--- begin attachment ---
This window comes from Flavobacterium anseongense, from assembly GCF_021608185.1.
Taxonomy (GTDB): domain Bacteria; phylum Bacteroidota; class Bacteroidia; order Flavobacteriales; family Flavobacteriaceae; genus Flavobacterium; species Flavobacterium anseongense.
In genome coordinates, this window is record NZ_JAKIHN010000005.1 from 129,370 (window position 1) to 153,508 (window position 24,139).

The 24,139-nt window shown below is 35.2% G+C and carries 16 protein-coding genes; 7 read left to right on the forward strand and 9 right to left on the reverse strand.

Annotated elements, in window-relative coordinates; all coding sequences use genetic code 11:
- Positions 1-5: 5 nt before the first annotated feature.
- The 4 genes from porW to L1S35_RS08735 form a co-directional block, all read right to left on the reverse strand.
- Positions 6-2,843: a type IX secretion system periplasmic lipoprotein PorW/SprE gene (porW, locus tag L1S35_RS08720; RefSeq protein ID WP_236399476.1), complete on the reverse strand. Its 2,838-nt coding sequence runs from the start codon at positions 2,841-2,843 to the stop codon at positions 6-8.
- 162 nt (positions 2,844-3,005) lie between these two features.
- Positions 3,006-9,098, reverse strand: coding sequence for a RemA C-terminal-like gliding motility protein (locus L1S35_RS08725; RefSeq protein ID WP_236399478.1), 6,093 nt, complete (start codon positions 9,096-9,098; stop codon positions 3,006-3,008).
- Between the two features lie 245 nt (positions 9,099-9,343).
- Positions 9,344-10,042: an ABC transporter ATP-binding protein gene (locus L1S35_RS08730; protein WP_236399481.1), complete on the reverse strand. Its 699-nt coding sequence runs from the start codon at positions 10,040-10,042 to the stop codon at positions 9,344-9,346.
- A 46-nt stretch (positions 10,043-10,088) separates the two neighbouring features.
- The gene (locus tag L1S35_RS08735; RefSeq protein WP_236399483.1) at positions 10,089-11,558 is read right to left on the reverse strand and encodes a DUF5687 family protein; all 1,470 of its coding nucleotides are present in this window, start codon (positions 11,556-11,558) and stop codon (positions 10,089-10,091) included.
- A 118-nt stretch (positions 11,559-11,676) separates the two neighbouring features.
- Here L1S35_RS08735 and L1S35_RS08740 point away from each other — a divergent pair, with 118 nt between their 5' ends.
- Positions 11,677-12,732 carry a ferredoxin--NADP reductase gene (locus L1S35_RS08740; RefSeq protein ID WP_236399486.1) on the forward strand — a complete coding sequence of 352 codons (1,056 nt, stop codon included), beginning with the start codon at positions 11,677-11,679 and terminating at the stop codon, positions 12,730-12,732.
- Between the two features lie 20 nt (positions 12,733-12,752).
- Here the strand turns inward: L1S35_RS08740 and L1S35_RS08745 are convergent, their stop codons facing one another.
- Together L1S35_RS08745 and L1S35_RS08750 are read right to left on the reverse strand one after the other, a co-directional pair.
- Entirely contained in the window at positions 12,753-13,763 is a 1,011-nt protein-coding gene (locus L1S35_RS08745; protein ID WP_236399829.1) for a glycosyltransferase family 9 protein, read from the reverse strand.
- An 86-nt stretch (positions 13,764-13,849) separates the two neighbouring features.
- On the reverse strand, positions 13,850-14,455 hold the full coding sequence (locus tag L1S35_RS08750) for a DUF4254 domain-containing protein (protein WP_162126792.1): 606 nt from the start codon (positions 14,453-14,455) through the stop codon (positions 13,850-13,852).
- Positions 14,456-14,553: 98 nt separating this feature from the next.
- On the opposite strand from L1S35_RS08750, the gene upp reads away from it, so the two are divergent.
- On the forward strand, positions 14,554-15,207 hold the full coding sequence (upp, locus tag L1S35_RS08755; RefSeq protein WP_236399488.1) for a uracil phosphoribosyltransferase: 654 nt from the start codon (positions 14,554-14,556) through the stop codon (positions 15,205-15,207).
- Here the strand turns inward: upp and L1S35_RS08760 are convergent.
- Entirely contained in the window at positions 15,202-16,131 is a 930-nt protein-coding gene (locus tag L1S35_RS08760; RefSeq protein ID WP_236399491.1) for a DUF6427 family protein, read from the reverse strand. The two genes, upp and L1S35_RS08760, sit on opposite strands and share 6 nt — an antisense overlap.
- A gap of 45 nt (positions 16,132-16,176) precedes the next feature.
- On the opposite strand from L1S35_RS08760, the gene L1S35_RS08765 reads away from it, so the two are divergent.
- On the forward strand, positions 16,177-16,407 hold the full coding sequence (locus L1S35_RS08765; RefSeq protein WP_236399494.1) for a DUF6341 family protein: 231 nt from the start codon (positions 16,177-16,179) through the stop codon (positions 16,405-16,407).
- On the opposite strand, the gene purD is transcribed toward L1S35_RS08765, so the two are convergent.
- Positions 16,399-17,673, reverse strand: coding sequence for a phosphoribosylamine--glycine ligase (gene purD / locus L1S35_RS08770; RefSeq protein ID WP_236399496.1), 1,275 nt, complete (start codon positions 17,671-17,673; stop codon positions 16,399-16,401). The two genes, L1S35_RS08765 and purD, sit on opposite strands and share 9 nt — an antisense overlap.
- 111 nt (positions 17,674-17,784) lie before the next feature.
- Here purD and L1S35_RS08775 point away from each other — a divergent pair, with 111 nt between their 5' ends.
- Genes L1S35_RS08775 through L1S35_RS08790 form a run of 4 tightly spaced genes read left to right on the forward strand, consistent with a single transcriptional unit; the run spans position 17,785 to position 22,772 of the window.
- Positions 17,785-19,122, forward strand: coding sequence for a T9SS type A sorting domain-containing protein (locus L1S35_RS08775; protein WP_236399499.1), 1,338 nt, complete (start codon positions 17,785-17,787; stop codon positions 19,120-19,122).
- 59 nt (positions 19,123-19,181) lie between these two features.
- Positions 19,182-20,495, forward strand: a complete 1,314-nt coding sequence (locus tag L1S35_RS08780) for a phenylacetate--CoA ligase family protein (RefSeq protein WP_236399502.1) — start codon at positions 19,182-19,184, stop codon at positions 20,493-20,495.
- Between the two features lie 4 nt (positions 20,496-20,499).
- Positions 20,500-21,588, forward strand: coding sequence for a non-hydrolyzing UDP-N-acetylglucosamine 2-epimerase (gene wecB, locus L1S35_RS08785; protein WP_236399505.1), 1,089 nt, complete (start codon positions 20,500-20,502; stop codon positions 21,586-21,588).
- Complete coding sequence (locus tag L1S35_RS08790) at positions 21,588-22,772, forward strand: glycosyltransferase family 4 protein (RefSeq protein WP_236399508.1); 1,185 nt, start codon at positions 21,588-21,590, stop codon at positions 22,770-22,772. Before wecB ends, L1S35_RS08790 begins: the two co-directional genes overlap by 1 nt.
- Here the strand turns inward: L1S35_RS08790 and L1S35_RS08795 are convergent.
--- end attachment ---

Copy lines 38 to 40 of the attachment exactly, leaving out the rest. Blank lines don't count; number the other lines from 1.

- 59 nt (positions 19,123-19,181) lie between these two features.
- Positions 19,182-20,495, forward strand: a complete 1,314-nt coding sequence (locus tag L1S35_RS08780) for a phenylacetate--CoA ligase family protein (RefSeq protein WP_236399502.1) — start codon at positions 19,182-19,184, stop codon at positions 20,493-20,495.
- Between the two features lie 4 nt (positions 20,496-20,499).